Nations are places

It’s obvious that nations are places, right? But somehow that fact is lost in much of the debate over trade and immigration. Instead, the argument usually goes something like this: Trade and immigration help some people and hurt others, though gains should exceed losses in the aggregate. How do we weigh benefits to winners against harms to losers?

But trade and immigration policy don’t just affect people. They affect places. Why should that matter? Places experience neither pleasure nor pain. Places do not love. If you prick them, they do not bleed. Isn’t it right that economists ignore places, and focus on how policy affects human beings?

No, it is not right. It is dangerously obtuse. You will often hear economists laud the indirect benefits of market economies. Where markets flourish, virtues such as tolerance, diligence, entrepreneurialism, and creativity thrive as well. Markets depend upon trust, and market-based societies tend to develop unusually strong habits of trust between unrelated strangers, as well as institutions for punishing violations of good faith impartially. Where there are markets, there is industry, human capacities are exercised, and profitable collaborations are encouraged. Markets promote wealth, and affluence leads to beautiful private spaces, and then beautiful neighborhoods and vibrant cities for all. Markets create incentives for human beings to improve themselves even more than their homes, filling the world with interesting, passionate, talented people.

These indirect effects of economic activity amount to what I’ll call “emergent public goods”. These are distinct from (but complementary to) traditional public goods, like roads and parks, that governments explicitly purchase. But here’s the thing: In successful nations, access to emergent public goods is the single greatest asset most citizens have. Why would so many people from broken countries give up whatever wealth they’ve accumulated to live in the United States or Western Europe? Because access to the public goods on offer in those places is worth more than all that they own, and more than the awfulness of having to start over in a strange place, confused, mute, and alien. Even when direct public goods are withheld (for example, from illegal immigrants), emergent goods flow like air to everyone, simply by virtue of where they are. “Opportunity”, the fudge by which economists turn the pain immigrants endure into net-present-value enhancing rationality, is nothing more than an emergent public good. And opportunity, like other emergent public goods, is attached to place.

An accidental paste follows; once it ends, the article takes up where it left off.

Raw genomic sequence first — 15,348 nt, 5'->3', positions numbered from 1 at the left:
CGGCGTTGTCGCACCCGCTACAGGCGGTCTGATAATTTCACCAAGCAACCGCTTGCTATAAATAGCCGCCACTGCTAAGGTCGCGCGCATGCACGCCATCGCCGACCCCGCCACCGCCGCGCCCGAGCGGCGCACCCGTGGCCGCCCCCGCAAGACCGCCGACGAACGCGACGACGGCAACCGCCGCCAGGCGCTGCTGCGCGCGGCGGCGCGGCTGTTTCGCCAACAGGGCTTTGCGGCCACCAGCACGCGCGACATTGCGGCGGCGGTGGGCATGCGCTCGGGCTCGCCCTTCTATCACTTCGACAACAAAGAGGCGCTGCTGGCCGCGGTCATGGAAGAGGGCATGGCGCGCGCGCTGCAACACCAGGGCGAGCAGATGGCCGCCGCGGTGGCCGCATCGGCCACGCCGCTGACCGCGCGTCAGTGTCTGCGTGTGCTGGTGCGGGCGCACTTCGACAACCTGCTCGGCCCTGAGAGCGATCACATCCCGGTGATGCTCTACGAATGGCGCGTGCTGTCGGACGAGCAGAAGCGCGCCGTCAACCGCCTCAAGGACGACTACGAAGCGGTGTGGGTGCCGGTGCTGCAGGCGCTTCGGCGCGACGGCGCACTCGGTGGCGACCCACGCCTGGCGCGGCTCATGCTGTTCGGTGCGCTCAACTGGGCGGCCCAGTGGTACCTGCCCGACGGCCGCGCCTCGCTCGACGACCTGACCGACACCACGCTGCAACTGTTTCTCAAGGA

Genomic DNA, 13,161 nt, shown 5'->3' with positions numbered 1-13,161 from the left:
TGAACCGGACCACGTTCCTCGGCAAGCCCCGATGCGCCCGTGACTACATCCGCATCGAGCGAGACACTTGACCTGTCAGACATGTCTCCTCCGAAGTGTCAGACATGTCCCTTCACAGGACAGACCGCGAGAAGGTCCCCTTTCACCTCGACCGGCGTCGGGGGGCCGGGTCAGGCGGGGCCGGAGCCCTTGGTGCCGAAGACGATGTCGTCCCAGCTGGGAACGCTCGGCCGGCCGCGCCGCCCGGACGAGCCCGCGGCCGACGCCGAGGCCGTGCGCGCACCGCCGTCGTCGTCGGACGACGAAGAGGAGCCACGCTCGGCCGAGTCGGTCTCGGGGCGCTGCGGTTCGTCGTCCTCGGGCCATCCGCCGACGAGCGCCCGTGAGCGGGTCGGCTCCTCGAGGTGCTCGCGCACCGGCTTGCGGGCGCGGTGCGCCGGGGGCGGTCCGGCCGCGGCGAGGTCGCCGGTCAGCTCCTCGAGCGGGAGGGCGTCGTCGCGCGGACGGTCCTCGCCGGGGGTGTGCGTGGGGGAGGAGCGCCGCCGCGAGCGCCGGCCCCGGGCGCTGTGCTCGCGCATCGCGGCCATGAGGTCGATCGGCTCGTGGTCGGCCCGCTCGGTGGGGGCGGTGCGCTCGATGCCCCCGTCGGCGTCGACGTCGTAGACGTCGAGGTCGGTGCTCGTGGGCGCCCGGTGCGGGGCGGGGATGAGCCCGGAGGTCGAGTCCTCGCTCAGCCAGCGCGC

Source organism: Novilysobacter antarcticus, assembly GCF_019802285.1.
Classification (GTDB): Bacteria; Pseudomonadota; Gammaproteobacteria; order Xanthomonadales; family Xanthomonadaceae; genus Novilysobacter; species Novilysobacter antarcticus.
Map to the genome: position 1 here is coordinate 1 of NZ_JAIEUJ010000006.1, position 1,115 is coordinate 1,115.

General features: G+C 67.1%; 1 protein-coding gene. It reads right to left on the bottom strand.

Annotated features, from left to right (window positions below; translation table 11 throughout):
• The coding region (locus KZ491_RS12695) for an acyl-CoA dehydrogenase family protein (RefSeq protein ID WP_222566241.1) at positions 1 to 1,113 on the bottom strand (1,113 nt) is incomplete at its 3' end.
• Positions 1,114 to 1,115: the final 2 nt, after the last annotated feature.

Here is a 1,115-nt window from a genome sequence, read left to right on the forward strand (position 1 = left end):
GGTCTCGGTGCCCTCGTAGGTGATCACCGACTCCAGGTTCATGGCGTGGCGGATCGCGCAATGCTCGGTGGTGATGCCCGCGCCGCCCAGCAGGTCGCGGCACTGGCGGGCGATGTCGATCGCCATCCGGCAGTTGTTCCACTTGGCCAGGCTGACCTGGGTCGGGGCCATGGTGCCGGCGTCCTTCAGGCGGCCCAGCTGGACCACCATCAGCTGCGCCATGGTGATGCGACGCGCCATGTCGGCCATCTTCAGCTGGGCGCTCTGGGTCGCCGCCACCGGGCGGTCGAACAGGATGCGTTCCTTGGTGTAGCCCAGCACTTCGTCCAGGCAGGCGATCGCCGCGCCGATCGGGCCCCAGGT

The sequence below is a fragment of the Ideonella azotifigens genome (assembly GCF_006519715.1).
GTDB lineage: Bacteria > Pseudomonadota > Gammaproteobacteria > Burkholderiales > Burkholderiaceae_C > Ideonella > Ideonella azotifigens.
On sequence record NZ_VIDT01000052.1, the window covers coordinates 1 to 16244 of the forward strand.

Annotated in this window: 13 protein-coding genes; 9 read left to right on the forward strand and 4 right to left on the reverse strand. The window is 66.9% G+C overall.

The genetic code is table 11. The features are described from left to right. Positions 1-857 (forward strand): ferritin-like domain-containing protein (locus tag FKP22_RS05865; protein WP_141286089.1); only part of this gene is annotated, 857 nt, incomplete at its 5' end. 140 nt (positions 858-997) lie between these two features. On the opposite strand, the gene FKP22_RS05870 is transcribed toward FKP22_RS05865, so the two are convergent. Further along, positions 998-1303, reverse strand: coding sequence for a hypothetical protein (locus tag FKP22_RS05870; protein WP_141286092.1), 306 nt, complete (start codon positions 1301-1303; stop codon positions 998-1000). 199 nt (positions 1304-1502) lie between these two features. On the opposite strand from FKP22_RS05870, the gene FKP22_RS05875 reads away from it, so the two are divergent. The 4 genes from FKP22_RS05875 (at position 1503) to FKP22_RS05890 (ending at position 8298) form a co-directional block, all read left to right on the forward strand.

I am (very reluctantly) trade-skeptical at the moment, and not because I think that the United States’ present aggregate losses are larger than its gains from trade. On the contrary, I wish to see Americans’ current debt-for-goods trade stop despite any aggregate gains, because I think that this trade pattern is undermining America’s capacity to sustain and enlarge its portfolio of public goods. It is not that unbalanced trade is hurting people (although of course it is hurting some and helping others). Unbalanced trade is hurting the place, and the place, the privilege of living in this extraordinary country, is the most important asset Americans have, however long they’ve lived here.

Trade in services (i.e. outsourcing) and immigration have broadly similar distributional effects. There is little economic difference between a programmer in India writing code very cheaply and the same individual coming to the United States and doing the work for less than the local prevailing wage. Nevertheless, I’m inclined to favor the immigration, but not the trade, under present circumstances. Why? Because when a worker immigrates, the productive economic activity happens here, in this place, and that is oxygen to America’s portfolio of public goods. When Americans trade debt for services performed overseas, the good side effects of human industry happen somewhere else, and the bad side effects of accumulating debt happen here. It’s all the same to the people. But unbalanced trade hurts the place.